This is a randomized, double blind, placebo-controlled, clinical study of ketotifen in adults with dengue infection. The study will be conducted as an outpatient study at National University Hospital (NUH) and Singapore General Hospital (SGH), daily with the MRIs and chest X-rays conducted at the Clinical Imaging Research Centre (CIRC) of the National University of Singapore (NUS). A final visit at convalescence (Day 21) can be at the site of enrolment. One hundred and ten (110) patients will be randomized 1:1 to ketotifen or placebo. A baseline MRI of the pleural cavity, liver, spleen and kidney will be taken. Tablets of placebo or ketotifen will be self-administered for 5 days. Patients will be given daily clinical exams, Day 1 to Day 5, and blood samples will be collected for plasma chymase levels, viral load, hematology, clinical chemistry, inflammatory product profiling and additional laboratory tests. After the administration of the final dose of drug, blood will be drawn and a follow up MRI will be performed at the CIRC in NUS to assess fluid accumulation within the pleural cavity as a primary clinical endpoint, with assessment of the liver, spleen and kidney as experimental endpoints.


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Study Type : Interventional  (Clinical Trial)
Estimated Enrollment : 110 participants
Allocation: Randomized
Intervention Model: Parallel Assignment
Masking: Quadruple (Participant, Care Provider, Investigator, Outcomes Assessor)
Primary Purpose: Treatment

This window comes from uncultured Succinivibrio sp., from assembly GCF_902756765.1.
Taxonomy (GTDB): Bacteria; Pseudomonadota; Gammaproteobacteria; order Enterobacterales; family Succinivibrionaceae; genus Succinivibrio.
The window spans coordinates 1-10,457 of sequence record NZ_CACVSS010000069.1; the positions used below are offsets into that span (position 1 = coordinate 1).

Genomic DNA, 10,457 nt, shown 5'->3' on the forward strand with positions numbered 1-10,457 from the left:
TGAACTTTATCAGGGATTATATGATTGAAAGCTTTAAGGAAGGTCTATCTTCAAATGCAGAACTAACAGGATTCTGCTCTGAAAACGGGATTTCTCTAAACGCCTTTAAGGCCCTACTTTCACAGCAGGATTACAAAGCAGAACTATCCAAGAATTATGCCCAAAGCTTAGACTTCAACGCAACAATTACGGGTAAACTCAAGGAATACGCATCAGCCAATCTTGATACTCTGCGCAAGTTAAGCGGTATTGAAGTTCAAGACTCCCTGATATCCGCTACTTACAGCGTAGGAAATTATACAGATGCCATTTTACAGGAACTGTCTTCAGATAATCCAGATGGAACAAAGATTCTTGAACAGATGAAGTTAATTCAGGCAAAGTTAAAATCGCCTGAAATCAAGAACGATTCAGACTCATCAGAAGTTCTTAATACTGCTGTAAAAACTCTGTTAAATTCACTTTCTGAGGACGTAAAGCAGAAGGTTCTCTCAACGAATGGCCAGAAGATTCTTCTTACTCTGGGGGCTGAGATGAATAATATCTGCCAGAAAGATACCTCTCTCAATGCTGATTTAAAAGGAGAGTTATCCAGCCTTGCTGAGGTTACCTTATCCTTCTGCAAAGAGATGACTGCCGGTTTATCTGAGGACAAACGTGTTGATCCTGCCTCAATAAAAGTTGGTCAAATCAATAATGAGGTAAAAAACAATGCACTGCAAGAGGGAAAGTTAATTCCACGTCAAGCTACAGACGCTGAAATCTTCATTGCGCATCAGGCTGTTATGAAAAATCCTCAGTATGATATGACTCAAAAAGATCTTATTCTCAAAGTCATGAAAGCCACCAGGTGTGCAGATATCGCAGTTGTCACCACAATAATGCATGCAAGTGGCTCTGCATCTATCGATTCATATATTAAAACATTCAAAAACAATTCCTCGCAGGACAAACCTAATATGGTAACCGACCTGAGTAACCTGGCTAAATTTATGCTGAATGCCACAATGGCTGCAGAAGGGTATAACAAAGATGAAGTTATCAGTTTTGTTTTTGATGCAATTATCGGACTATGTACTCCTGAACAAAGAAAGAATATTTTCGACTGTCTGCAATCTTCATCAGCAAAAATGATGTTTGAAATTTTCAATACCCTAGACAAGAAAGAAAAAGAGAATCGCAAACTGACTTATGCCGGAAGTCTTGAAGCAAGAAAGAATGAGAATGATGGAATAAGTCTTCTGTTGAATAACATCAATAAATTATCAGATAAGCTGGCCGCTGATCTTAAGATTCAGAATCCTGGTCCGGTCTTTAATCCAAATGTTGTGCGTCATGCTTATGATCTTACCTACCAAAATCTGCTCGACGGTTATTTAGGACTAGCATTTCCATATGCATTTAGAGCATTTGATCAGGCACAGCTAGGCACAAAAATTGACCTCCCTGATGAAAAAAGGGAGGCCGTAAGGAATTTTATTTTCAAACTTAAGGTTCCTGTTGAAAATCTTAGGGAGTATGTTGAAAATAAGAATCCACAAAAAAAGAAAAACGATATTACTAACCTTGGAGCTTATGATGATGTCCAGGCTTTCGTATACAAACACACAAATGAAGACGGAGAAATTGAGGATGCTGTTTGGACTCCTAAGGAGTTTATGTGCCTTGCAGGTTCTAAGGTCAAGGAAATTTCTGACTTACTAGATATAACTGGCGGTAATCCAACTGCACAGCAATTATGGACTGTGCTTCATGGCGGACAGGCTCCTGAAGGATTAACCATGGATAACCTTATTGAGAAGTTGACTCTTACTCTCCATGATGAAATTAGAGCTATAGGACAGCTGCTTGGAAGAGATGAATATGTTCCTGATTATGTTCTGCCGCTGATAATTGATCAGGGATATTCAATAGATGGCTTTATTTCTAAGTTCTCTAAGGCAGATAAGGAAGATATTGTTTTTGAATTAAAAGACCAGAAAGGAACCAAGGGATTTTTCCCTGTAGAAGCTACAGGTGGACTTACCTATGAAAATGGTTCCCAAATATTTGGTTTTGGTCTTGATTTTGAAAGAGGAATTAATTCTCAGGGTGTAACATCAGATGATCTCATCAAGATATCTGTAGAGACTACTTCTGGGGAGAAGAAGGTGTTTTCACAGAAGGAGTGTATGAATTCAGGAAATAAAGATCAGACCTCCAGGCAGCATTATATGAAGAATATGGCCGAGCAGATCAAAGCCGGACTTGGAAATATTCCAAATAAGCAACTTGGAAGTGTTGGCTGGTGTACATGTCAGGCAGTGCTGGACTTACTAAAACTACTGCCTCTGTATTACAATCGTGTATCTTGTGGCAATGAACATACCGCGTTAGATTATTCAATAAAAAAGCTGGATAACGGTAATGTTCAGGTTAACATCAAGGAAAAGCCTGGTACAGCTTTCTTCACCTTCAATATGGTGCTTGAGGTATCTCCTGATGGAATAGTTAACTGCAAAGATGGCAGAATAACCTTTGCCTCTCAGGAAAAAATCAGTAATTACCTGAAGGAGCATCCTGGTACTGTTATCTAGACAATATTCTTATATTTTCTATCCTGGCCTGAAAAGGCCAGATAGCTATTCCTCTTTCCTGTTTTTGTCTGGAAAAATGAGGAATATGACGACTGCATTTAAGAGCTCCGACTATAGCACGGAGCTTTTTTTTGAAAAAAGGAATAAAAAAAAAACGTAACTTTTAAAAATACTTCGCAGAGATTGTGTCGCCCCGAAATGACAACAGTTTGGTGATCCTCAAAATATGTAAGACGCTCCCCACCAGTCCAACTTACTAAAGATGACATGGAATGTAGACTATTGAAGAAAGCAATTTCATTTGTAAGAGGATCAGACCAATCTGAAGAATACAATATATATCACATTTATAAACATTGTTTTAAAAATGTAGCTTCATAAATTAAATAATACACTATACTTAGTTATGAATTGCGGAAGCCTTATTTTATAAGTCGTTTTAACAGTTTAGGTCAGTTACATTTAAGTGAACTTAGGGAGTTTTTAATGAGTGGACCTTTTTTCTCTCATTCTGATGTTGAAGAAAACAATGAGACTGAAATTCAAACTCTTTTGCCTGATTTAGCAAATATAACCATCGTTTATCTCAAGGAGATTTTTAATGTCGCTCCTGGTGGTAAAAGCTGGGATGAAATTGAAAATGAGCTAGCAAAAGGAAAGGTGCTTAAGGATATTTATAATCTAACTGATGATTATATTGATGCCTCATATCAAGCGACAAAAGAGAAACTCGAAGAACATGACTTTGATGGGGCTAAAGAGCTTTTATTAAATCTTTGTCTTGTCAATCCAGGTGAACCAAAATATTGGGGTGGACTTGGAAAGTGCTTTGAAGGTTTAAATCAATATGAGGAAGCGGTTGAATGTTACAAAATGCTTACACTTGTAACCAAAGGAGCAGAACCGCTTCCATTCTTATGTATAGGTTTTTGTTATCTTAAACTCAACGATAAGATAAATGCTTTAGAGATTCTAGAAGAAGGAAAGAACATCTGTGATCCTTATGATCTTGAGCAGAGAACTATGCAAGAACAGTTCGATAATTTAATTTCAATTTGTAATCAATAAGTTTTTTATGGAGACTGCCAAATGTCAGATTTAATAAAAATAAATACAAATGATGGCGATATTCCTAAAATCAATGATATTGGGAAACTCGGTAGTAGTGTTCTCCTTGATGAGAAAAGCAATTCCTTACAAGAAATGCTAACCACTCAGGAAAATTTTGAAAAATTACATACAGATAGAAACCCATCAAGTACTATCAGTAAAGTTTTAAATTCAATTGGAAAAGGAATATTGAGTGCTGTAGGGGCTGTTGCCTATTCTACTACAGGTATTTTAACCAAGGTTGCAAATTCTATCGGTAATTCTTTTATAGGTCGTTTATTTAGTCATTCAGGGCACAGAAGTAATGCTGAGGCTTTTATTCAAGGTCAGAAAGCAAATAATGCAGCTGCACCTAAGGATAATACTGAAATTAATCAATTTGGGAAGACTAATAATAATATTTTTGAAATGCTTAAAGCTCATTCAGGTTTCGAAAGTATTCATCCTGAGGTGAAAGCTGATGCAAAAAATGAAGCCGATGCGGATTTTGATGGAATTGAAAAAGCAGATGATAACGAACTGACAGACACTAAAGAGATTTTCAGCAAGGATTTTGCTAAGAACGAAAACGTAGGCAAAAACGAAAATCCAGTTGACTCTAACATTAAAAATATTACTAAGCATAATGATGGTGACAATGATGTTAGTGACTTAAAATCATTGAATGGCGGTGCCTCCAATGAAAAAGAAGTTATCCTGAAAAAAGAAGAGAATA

Official Title: Ketotifen as a Treatment for Vascular Leakage During Dengue Fever (KETODEN)
Study Start Date : March 2015
Estimated Primary Completion Date : July 2016
Estimated Study Completion Date : July 2017

Resource links provided by the National Library of Medicine

MedlinePlus related topics: Dengue Fever

Arm Intervention/treatment
Experimental: Ketotifen Drug: Ketotifen
2 mg of Ketotifen, twice a day for a total of ten (10) doses
Other Names:
  • Zaditor
  • C19H19NOS
  • Drugbank Identifier: DB00920

Placebo Comparator: Placebo Drug: Placebo
Identical tablets containing 0 mg of Ketotifen, twice a day for a total of ten (10) doses
Other Name: Sugar Pill




Primary Outcome Measures :
  1. reduced fluid accumulation in the pleural cavity [ Time Frame: day 5-7 ]
    fluid accumulation in the pleural cavity will be measured by MRI


Secondary Outcome Measures :
  1. reduced serum biomarker chymase [ Time Frame: day 5-7 ]
    Serum biomarker for mast cell activation, chymase, will be measured in serum